After the desired amount of noble metal has been deposited onto the support material, the noble metal oxide and any remaining noble metal halide are reduced to noble metal crystallites. The support material should be placed in an oven and an inert gas, such as nitrogen, should be flowed through the oven to displace air. While maintaining the inert gas flow, a reducing gas, such as hydrogen, should be introduced into the oven and the oven's temperature raised gradually to a temperature sufficient to reduce the noble metal species to crystallites. Preferably, the reduction will take place at about 250° C. to about 325° C. in a humidified atmosphere. The reducing gas flow rate should be sufficient to completely reduce the noble metal species to crystallites. The reducing gas should make up about 80 volume percent (vol %) to about 90 vol % of the gas flowing though the oven. After a reduction time of about 30 minutes to about 60 minutes, the oven should be cooled to about room temperature while the flow of inert and reducing gases is maintained.
Before use, the catalyst prepared according to this procedure should be screened to remove any material which is too fine, washed with water at about 65° C. to about 85° C. to remove residual halides, and dried.
Once fabricated, the catalyst may be loaded into a packed bed reactor of any conventional design which provides a reasonable pressure drop and good flow distribution through the bed. A reasonable pressure drop tends to decrease power requirements, while good flow distribution ensures contact between the organic contaminants and the catalyst. A packing void fraction of about 33% to about 40% has been found to provide a reasonable pressure drop with a granular catalyst. Preferably, the packing void fraction will be about 35% with a granular catalyst. The size of the catalyst bed, as measured by liquid residence time, depends on the particular contaminants in the water stream and the temperature at which the removal takes place. A catalyst bed with a liquid residence time of about 3 minutes to about 5 minutes is capable of oxidizing most contaminants. Residence times as low at about 1 minute may be sufficient to oxidize quick reacting compounds such as phenol, especially at temperatures higher than 250° F. Residence times of greater than 5 minutes might be required to oxidize some refractory compounds and might be desirable if catalyst bed volume is not a limiting design factor. In volume limited systems which have a platinum on activated carbon catalyst, the preferred liquid residence time is about 3 minutes to about 4 minutes. The reactor should be constructed of materials which are compatible with an acid an oxygen-containing environment and which can withstand temperatures of up to about 350° F. and pressures of up to about 125 psig. The reactor may include means for oxygenating the contaminated water with an oxygen source such as oxygen or hydrogen peroxide.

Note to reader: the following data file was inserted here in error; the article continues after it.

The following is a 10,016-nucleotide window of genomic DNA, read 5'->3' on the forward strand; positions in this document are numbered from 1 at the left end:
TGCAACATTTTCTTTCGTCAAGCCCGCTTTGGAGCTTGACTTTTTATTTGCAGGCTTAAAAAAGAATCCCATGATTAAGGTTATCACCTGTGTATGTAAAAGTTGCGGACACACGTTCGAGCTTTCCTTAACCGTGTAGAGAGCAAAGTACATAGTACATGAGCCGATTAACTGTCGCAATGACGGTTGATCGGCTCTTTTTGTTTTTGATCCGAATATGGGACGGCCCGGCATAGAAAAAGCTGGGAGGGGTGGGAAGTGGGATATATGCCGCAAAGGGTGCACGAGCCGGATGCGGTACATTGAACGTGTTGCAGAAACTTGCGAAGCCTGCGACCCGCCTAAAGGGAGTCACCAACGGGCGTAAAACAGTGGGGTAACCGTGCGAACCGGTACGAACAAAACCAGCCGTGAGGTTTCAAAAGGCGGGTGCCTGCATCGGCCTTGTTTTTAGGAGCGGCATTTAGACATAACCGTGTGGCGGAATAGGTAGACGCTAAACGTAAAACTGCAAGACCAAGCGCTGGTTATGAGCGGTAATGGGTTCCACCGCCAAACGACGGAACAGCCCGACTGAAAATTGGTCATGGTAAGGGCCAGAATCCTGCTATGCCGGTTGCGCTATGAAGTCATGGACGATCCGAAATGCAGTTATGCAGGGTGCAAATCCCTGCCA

After the catalyst is packed into the reactor, it should be conditioned to remove any inorganic and organic contaminants which might impair its reactivity. One way to condition the bed is to flush it with a low concentration hydrogen peroxide solution, for example a 0.2 wt % hydrogen peroxide solution, at about 250° F. and about 50 psig. The elevated temperature initiates and accelerates catalyst conditioning. Conditioning is complete when an ion chromatographic analysis of the reactor effluent shows halide concentrations of less than about 1 ppm.
The reactor may be integrated into a system containing all the equipment necessary to fully treat the contaminated water. At a minimum, such a system should include means for heating the contaminated water to the desired reaction temperature, means for oxygenating the reactor feed stream, a reactor, and means for separating gaseous reaction products from the purified water.
The means for heating the contaminated water may include a process heater of conventional design, such as an electric heater. Preferably, the means for heating the contaminated water will also include a heat exchanger for exchanging heat between the reactor feed stream and the reactor effluent stream. The heat exchanger may be of any conventional design, such as a shell and tube, double pipe, or plate-type heat exchanger.